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CD44 and Other Cell Interaction Molecules Contributing to B Lymphopoiesis

  • P. W. Kincade
  • Q. He
  • K. Ishihara
  • K. Miyake
  • J. Lesley
  • R. Hyman
Part of the Current Topics in Microbiology and Immunology book series (CT MICROBIOLOGY, volume 184)

Abstract

The term “adhesion” seems much too narrow to describe the multifunctional molecules on which this book is based. In addition to mediating physical interactions, as the name suggests, they serve as receptors for cell-cell communication and in the binding of cells to the extracellular matrix. The distinction between cell adhesion molecules and growth factor receptors has become blurred by reports that the latter can immobilize cells. Moreover, the same, or closely related, molecules can serve different specialized functions in multiple tissues. Information is gradually accumulating about interaction molecules expressed in lymphohematopoietic tissues and to date none have been convincingly described which are restricted to those sites. Our experience with B lymphocyte precursors suggests that molecules critical for the formation and export of blood cells from bone marrow are closely related to those responsible for their recruitment from the bloodstream and migration within peripheral tissues. Like other cell adhesion molecules, they have the very interesting property of having multiple functional states, which are actively regulated by cells that express them. The emphasis of this review will be on studies which have implicated four cell adhesion/ interaction molecules in B lymphopoiesis.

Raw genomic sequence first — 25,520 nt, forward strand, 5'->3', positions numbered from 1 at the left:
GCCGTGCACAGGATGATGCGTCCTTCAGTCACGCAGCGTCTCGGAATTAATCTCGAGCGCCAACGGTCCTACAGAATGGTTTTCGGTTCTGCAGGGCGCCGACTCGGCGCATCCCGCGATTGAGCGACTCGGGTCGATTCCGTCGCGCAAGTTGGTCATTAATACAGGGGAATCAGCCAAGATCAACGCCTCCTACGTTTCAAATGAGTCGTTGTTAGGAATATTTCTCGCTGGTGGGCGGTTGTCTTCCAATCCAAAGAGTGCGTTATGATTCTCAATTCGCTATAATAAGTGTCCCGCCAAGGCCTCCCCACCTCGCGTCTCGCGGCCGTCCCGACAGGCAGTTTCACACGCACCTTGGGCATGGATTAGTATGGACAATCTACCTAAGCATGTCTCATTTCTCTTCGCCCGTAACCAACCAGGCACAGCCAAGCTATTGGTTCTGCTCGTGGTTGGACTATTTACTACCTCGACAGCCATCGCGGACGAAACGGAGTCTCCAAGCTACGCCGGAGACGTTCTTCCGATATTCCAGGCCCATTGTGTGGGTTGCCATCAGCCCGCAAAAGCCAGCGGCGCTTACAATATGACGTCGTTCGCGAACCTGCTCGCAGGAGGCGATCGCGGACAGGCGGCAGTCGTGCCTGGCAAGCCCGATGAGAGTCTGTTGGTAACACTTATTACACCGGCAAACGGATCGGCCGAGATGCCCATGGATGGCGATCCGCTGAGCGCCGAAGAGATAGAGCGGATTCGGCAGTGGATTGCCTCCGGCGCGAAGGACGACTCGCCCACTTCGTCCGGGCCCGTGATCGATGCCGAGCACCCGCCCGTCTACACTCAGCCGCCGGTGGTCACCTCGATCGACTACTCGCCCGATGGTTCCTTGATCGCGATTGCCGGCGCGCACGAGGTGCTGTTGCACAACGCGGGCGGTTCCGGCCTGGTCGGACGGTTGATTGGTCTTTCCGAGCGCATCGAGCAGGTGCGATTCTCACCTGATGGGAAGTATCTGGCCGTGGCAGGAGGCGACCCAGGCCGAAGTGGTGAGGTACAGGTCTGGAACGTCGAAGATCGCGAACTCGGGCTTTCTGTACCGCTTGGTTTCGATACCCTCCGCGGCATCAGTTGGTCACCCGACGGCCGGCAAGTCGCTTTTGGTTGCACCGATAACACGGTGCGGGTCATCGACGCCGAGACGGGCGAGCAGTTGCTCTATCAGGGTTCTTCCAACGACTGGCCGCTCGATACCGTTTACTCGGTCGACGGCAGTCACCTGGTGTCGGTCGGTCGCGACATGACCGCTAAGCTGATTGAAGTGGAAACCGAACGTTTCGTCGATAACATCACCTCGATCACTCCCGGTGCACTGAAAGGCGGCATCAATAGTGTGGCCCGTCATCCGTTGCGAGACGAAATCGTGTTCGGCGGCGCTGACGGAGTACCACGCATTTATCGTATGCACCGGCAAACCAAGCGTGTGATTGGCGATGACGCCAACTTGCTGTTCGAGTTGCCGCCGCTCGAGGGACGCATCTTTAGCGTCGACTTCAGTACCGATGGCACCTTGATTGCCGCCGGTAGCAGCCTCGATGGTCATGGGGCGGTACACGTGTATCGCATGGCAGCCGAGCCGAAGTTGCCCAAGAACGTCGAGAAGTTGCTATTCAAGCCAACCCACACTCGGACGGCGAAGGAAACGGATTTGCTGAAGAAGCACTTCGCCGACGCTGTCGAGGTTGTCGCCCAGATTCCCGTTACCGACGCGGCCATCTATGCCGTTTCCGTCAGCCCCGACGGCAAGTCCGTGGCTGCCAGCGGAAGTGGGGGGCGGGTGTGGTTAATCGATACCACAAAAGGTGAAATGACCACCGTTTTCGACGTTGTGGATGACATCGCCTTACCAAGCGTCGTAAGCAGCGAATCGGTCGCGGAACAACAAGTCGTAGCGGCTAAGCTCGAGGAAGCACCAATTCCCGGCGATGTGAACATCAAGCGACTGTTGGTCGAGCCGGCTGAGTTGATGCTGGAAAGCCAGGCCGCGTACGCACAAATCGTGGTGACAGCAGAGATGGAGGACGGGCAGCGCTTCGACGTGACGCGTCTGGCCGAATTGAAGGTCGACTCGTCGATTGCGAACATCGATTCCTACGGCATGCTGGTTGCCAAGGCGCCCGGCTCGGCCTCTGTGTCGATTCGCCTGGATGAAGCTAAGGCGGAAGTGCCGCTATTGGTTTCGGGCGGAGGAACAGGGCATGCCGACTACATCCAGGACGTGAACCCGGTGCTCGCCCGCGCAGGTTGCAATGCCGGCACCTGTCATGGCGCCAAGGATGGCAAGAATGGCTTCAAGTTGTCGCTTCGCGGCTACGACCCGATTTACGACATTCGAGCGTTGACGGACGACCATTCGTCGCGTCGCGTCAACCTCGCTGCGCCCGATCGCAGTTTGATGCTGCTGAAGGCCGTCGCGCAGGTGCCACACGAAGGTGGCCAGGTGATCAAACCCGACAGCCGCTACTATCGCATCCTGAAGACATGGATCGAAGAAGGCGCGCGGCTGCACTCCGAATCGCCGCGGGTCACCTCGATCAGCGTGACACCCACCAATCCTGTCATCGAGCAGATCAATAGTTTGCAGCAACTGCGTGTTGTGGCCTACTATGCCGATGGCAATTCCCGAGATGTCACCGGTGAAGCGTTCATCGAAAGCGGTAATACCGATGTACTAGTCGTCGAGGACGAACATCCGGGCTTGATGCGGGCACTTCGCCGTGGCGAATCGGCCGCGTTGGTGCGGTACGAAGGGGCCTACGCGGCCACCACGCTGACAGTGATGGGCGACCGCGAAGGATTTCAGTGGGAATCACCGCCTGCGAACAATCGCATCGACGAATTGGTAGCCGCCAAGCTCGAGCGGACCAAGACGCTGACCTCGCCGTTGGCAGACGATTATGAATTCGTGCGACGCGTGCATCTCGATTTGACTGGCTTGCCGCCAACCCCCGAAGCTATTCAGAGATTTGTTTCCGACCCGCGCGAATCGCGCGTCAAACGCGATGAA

Keywords

Stromal Cell Hyaluronic Acid Bone Marrow Stromal Cell Neural Cell Adhesion Molecule Murine Bone Marrow 
These keywords were added by machine and not by the authors. This process is experimental and the keywords may be updated as the learning algorithm improves.

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Copyright information

© Springer-Verlag Berlin · Heidelberg 1993

Authors and Affiliations

  • P. W. Kincade
    • 1
  • Q. He
    • 1
  • K. Ishihara
    • 1
  • K. Miyake
    • 1
  • J. Lesley
    • 2
  • R. Hyman
    • 2
  1. 1.Immunobiology & Cancer ProgramOklahoma Medical Research FoundationOklahoma CityUSA
  2. 2.Department of Cancer BiologyThe Salk InstituteSan DiegoUSA

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